“What’s the point of entering a room if you’re not going to light it up?”
I improvised this question during one of our first rehearsals for UnMasqued. I was trying to be funny. And I also wasn’t. My goal in every situation has been to light up the room, to be memorable. Otherwise, I’d risk being forgotten, not cared about. I imagined myself in a spotlight, all eyes on me. Would I perform? Or would everyone get bored and walk out? Either way, I would be alone. Disconnected.
Connection is essential to eating disorder recovery. And making art has been essential to mine. Over the last two months, I’ve thrown myself into the process of creating UnMasqued, telling my and witnessing my peers’ stories over and over through the container of metaphor. This took trust—trust that the group could hold these often painful stories, trust that the metaphor would read on stage, trust that my world would not come crashing down if I stood in front of a hundred people and admitted to them how hard I try to be special, and my wish for permission to be a “normal girl.”
Over the last two months, the astounding group that put this show together listened, laughed, cried (sobbed), disagreed, Got to Work, and found a level of connection that still has me floored a day after closing UnMasqued. I was scared by the disagreements for a while—conflict doesn’t light up the room. But, occasionally, it would electrify it. Again, I had to hold on to trust. The conflict was normal, workable, and brought us closer together. By tech week I was periodically taking a beat to reflect on how breathtakingly close I felt to the cast and team, and how much I trusted them.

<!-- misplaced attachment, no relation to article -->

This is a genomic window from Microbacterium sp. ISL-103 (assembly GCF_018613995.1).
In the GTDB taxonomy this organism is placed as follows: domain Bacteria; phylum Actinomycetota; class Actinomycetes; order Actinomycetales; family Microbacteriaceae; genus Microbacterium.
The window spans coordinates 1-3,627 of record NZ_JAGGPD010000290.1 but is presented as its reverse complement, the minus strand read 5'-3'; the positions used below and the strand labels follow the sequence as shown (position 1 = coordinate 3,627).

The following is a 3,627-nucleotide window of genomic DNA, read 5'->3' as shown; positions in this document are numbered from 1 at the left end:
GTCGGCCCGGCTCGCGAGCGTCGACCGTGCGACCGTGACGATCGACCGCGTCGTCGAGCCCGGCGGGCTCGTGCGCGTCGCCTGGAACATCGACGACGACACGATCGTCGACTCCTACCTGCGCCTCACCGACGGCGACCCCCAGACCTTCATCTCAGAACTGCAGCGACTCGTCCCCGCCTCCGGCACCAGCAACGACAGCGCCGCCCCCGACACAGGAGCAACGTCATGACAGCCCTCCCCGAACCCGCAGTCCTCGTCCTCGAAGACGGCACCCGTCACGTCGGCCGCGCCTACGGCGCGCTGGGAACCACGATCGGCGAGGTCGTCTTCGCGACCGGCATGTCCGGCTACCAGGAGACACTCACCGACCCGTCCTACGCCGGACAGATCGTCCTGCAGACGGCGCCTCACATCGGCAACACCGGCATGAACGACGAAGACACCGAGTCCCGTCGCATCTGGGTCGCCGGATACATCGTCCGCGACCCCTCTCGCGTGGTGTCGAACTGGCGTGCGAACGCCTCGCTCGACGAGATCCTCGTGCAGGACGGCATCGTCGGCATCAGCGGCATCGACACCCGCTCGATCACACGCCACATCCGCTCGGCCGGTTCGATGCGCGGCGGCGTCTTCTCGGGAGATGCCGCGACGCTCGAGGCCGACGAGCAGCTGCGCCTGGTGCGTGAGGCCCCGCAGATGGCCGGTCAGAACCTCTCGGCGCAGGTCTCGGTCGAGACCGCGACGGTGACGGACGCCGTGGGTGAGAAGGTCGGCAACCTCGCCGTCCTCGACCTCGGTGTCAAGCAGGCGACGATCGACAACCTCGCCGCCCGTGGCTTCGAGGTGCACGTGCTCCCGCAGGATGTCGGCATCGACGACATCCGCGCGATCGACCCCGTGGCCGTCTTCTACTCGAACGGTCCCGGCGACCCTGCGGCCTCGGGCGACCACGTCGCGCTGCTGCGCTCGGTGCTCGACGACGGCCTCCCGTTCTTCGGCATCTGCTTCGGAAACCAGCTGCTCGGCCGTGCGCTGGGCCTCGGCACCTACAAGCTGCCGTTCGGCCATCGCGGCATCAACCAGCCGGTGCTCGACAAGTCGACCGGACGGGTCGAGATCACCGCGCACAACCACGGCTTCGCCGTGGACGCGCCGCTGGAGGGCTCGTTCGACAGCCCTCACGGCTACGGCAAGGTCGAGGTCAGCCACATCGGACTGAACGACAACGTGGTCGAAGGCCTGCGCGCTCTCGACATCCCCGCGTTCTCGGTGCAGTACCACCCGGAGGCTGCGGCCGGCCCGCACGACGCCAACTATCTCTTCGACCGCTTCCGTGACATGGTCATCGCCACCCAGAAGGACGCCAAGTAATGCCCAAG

Over the last two months, our group has shrunk as it lost members. And it has grown. It’s grown into a wild woman Wolfpack that gently guided me to the realization that I will be loved as a normal girl, cared for ”when I light up the room and in my dark corners,” as Laura told me opening night. During one performance, I began to cry during my monologue in which I pleaded for that permission to be a normal girl. They were tears of grief over the loss of the girl who lights up every room, the girl who put so much pressure on me every day. At the end of that monologue, my sorority sister Rory was there to lovingly ask me, “what if you could be normal, and be okay?”
I still don’t know the answer to that. Maybe I don’t need to. Today, I am okay with that.
To the cast and team, my Wolfpack… I’ll try every day to find the words to describe how grateful I am.
Yours in normalcy,